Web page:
The induction of PGCs from pluripotent cells in axolotl embryos

Lead Research Organisation: University of Nottingham
Department Name: Sch of Biology


During normal animal development the cells that are egg and sperm come from cells called primordial germ cells, or PGCs. Little is known about how PGCs form in humans, but this is very important, because it can help with fertility problems, and with understanding the origins of ovarian and testicular tumors. Also, PGCs come from precursor cells that are pluripotent, which means they can become any other cell in the body. In this way PGCs are very similar to embryonic stem cells, or ES cells. Understanding how ES cells form, and retain their capacity for becoming other cells, is a major goal of modern biomedical science.
A fundamental approach to modern developmental biology is to study how cells behave in the embryos of less advanced animals, then transfer knowledge from these studies to understand how similar processes are controlled in mammals, and ultimately humans. This approach is useful because the embryos of lower animals are usually much larger and easy to manipulate, and so experiments are less expensive and easier to perform. Also, this approach minimizes the distress that more advanced animals might encounter. Many scientists use embryos from frogs or from fish, but the species usually used form PGCs through a mechanism that is not relevant to humans. We developed axolotl embryos as model experimental system because it produces PGCs in a manner very similar to humans. As proof of this we have previously cloned genes from this species that are known to be required in human pluripotent cells. Using embryos from axolotls has allowed us to understand how pluripotent cells are produced in normal embryos, and how they are governed during development.
In this work we prove for the first time that PGCs can be induced in vast numbers, in a highly enriched form, using very simple methods that we developed. Here we are working to further validate and refine our methods, and to understand the actual genes and mechanisms that are involved in PGCs formation. This system will make PGCs useful as novel tools to understand how pluripotency is controlled. Also, this work will be very important in aiding our understanding of how stem cells develop in embryos, and how germ cells are made distinct from other types of cells in the body.

Technical Summary

Pluripotent cells can differentiate into any somatic cell type, or into germ cells. Cells fulfilling this definition are only known to exist in mammals and include early epiblast cells and cultured lineages like ES cells. In other animal models, primordial germ cells (PGCs), the germ cell precursors, can only be derived from cells that contain germ plasm.
Here we demonstrate ectopic PGC induction from animal caps of axolotl embryos. Since these cells can also give rise to any somatic cell, they are therefore pluripotent. In accordance with this, we recently showed that axolotl animal caps express all genes associated with the mammalian pluripotency network, suggesting pluripotency is conserved between axolotls and mammals.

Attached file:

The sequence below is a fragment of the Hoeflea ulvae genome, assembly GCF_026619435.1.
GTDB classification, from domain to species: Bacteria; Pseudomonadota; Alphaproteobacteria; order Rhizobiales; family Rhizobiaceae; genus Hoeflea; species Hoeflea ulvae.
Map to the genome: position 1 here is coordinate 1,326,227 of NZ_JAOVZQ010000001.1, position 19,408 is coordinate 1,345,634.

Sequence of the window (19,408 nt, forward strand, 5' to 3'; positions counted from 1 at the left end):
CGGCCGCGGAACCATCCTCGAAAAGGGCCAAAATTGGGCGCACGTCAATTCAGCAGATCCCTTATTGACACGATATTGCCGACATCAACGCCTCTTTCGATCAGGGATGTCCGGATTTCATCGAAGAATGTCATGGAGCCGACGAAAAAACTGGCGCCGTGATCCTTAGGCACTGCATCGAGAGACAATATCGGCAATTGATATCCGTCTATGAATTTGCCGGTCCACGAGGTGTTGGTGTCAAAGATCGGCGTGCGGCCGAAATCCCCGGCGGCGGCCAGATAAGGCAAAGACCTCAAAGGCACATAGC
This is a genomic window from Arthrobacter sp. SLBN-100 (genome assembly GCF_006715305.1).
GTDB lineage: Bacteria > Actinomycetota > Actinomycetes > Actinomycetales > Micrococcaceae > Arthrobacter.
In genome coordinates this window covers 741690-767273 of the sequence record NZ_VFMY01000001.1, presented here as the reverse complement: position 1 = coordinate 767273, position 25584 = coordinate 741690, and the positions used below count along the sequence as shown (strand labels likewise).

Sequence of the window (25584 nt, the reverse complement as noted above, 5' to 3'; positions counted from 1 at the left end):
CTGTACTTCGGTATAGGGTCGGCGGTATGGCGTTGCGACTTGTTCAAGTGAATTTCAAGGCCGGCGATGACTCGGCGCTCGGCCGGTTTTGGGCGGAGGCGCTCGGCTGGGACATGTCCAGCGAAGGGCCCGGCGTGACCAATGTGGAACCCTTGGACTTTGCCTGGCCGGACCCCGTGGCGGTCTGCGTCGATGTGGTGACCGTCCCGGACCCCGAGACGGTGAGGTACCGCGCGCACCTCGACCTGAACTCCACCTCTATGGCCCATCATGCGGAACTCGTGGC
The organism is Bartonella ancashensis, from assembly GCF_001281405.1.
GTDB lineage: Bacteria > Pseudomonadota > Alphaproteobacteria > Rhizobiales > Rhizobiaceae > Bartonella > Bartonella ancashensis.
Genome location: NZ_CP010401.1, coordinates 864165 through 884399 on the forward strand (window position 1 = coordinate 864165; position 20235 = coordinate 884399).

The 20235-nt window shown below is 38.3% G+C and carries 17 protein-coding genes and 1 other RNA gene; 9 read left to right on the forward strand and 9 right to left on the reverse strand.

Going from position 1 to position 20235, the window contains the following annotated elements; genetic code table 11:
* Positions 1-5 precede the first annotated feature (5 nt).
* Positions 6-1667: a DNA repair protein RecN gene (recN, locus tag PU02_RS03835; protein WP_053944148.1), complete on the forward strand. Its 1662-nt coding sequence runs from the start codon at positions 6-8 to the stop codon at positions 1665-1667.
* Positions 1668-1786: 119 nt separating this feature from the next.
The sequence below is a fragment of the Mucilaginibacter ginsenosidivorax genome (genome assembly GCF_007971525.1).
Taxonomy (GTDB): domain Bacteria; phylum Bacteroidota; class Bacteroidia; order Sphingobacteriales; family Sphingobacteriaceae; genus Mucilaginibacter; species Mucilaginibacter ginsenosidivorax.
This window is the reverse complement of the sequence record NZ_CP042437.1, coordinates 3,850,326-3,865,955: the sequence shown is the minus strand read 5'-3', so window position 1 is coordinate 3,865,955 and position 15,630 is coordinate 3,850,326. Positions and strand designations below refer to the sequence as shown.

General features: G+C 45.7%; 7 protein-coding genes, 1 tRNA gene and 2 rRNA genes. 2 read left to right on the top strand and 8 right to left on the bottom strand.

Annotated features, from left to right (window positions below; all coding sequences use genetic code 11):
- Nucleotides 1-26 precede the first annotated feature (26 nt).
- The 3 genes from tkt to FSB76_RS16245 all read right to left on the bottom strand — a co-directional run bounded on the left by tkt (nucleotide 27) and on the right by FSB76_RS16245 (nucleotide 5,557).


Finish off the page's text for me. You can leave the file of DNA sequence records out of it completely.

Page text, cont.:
Here we propose to define the signal transduction pathways that induce PGCs from pluripotent cells in caps and in embryos. Axolotl PGCs develop in vivo from the ventral marginal zone (VMZ), adjacent to the blood. Our preliminary experiments show that ectopic PGCs are induced in animal caps at high efficiency by a combination of FGF-4 and BMP-4 RNA, in a dose-dependent manner. This combination of factors does not produce blood. In contrast, blood, but not PGCs, is induced by low activin with BMP-4. We propose to determine the signal transduction pathways downstream of FGF4 and activin to understand the different tissues induced by these regimes. We will also investigate natural patterning of the VMZ to determine if FGF and activin function in vivo as they do during the induction of ectopic PGCs. We will test the effects of blocking either FGF or nodal signalling in VMZ explants on PGC and blood development. Next we will examine the endogenous role of FGF4 in whole embryos by using an anti-sense morpholino to block AxFGF4 function. Conversely, we will also determine whether we can increase the population of PGCs in intact embryos by increasing FGF4 levels ventrally, to see if somatic cells can be diverted to the germ line.
Finally, we propose to test the functional properties of ectopic PGCs using tissue transplantation and einsteck chimera assays.
Axolotl PGCs develop from cells that retain pluripotency until late in development. The work proposed here will provide important experimental data that will aid in understanding how pluripotency is controlled and how the germ line is established during axolotl development, This in turn may provide important clues to understanding how these processes are governed in mammals.


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